ARMS is Nintendo’s most recent attempt at a brand new IP, featuring 10 unique fighters who all excel in stretching out their arms (or hair) to land a blow on their opponent. When the boxing-based 3D arena fighter was first revealed people were initially pretty quiet on the idea, but the hype surrounding ARMS tended to rise as hands-on impressions of the game started to come out. When I first played ARMS at a hands-on event earlier this year I noted that I had fun with the game but it lacked staying power, so does the full retail game manage to sway my initial opinion?
While ARMS has a 10 round ‘arcade mode’ acting as it’s main single player draw there is little story here. At the beginning of each character’s campaign, you get a couple of lines of text mentioning some facts about them and a stats bio. In addition to that, between matches, a robot commentator will comment on your next opponent and sometimes the relationship between the two.
This has about as much narrative as you used to find in most 90’s fighters but with such a fascinating world that seems obsessed with the ARMS circuit, it’s a shame there wasn’t a proper story mode to give these fascinating characters more depth. On the bright side it gives the world and fighters a nice air of mystery I guess.
At its core, ARMS is typically a 1 on 1 boxing game focusing on movement in a 3D arena while punching, dodging and countering. The big twist here, of course, is your characters have ridiculous punching range thanks to their spring like arms or hair. Each of the 10 fighters has their own movement speed, punching speed, starting arm selections, special ability (e.g. Ninjara disappears when he dashes in the air, Twintelle can float for a bit and Helix… well he’s very unique let’s just say that) and power. For the most part, the characters are well balanced and as each fighter has access to each arm type there are no issues there.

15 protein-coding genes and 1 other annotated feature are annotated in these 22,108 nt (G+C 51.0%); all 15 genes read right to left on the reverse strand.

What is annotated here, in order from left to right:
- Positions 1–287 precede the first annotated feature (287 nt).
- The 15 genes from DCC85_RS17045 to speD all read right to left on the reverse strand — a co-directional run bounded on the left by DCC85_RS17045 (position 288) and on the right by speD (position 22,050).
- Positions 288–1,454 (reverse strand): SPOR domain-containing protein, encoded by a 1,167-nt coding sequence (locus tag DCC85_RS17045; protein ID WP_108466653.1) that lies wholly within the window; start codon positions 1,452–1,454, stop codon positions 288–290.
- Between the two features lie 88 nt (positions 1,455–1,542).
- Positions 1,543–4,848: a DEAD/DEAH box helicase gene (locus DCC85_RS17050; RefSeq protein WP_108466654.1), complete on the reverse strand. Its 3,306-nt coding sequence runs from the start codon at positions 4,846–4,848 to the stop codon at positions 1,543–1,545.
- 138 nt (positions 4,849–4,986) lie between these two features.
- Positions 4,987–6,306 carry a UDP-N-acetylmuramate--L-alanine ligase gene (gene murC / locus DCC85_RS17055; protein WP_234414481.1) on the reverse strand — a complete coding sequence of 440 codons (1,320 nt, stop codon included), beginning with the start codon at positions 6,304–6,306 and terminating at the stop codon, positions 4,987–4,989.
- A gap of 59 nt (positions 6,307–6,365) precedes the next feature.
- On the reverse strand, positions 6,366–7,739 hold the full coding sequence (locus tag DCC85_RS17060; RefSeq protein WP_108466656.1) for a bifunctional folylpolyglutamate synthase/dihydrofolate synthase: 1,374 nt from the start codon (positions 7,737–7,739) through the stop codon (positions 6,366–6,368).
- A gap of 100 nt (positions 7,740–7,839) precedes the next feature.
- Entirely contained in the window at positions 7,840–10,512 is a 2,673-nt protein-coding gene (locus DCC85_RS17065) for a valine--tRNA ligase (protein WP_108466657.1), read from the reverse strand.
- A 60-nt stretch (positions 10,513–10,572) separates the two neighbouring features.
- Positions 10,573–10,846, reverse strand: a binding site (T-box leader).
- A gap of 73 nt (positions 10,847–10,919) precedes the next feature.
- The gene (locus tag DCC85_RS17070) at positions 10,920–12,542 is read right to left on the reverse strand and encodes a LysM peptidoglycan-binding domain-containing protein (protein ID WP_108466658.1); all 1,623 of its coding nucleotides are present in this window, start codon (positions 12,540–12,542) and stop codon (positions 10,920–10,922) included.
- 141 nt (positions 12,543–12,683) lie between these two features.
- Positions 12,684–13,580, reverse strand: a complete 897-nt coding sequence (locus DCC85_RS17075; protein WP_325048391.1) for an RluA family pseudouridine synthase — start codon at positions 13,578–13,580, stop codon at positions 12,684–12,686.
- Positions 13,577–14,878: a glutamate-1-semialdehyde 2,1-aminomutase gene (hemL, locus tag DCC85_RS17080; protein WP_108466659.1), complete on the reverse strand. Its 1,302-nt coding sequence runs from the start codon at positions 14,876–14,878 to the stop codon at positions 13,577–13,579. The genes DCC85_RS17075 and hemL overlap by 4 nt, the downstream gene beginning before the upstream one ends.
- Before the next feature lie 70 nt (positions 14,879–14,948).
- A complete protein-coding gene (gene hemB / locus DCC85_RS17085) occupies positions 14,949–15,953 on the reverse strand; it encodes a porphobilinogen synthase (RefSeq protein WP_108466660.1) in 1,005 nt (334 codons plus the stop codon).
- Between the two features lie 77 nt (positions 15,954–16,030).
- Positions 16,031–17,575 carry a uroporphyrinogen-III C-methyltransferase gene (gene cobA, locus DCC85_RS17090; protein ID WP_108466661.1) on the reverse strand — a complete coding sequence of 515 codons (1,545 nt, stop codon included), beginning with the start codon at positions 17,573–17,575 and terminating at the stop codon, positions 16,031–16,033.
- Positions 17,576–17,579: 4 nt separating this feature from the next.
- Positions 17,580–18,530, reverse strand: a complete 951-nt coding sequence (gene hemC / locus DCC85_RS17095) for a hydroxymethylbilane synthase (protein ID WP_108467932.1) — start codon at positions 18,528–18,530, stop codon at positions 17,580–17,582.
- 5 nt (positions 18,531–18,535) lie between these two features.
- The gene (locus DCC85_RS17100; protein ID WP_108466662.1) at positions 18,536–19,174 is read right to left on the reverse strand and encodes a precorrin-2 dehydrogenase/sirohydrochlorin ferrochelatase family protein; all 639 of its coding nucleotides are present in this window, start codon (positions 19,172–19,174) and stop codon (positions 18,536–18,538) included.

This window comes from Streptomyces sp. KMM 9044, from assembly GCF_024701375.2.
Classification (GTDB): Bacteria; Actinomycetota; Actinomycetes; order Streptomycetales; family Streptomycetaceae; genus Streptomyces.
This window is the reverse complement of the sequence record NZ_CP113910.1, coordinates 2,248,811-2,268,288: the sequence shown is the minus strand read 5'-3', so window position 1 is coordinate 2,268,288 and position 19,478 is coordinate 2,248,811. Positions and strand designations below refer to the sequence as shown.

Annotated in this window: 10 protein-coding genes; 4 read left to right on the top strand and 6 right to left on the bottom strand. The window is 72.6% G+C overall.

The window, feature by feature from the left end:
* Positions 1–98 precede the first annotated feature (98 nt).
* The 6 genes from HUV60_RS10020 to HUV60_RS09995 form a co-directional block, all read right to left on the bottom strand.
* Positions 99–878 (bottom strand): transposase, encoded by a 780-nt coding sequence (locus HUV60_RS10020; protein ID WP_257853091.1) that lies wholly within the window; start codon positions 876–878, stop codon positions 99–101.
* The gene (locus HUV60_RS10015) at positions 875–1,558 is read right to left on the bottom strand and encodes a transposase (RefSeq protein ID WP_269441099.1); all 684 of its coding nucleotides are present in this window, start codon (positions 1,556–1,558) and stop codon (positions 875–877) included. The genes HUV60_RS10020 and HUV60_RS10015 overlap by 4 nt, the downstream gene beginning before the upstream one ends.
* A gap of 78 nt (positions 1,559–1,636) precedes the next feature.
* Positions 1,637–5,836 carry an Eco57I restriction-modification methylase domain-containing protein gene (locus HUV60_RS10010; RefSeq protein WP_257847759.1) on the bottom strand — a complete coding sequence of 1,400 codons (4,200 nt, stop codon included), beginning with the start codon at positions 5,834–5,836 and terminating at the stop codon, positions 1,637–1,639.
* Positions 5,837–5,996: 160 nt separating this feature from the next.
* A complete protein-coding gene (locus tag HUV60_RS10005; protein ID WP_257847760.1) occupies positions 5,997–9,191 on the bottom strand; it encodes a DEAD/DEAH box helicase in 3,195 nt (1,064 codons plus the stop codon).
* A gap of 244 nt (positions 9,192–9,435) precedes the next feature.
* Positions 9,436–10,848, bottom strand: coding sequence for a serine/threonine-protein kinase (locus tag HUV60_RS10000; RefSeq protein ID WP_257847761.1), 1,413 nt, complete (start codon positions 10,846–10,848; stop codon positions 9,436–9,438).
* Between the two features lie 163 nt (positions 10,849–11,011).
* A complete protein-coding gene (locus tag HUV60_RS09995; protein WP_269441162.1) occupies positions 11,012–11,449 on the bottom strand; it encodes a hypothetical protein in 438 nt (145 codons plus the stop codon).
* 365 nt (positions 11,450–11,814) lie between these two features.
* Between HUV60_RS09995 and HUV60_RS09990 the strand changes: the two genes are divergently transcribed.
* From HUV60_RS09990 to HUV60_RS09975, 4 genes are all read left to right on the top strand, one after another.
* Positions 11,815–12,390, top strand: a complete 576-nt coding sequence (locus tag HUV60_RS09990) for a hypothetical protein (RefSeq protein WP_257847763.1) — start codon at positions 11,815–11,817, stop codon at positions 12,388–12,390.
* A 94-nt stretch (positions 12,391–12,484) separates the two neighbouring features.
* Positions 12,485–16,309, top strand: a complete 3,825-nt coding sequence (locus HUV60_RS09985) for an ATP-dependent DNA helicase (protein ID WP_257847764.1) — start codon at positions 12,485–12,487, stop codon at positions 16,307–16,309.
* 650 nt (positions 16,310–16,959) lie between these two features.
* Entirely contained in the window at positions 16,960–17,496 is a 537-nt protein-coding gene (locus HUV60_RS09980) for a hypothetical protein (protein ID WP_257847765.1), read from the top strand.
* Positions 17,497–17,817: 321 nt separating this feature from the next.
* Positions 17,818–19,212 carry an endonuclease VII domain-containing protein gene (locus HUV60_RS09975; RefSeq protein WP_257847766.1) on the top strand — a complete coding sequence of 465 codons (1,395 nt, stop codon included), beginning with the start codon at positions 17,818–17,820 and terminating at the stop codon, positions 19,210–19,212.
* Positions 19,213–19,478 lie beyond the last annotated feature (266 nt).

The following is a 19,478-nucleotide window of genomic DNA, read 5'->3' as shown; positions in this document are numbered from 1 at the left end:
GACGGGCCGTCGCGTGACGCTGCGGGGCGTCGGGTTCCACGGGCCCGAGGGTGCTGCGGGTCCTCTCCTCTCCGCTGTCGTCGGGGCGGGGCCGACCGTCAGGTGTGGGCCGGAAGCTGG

On top of that, each of your two arms can be equipped with one of 30 arm types which range from standard boxing gloves to mallets to dragons that shoot laser beams. This means there are countless combinations of play styles to mess around with and finding one that suits you shouldn’t be too difficult. Each glove category is vastly different from the last and while you may find you easily beat an opponent with one combination, them simply changing their gloves can throw you for a loop giving valuable meaning to the in-between round glove changes both players can make.
Perhaps surprisingly so, there is a high layer of strategy in ARMS. While the game employs a rather common paper-scissors-rock premise in that punches beat grabs, grabs beat blocks and blocks beat punches (and each of those cancels each other out). Your success in ARMS will come from mastering that system as well as being better in common fighting game tropes such as reaction times, spacing and game knowledge.
Controls are well handled here with every Switch control scheme supported. The motion controls are incredibly solid and responsive. While I found movement perhaps the hardest thing to do with the controls I think that was down to me being uncoordinated as opposed to poor motion controls. I’ve heard many complaints about people grabbing by mistake but I didn’t suffer that issue.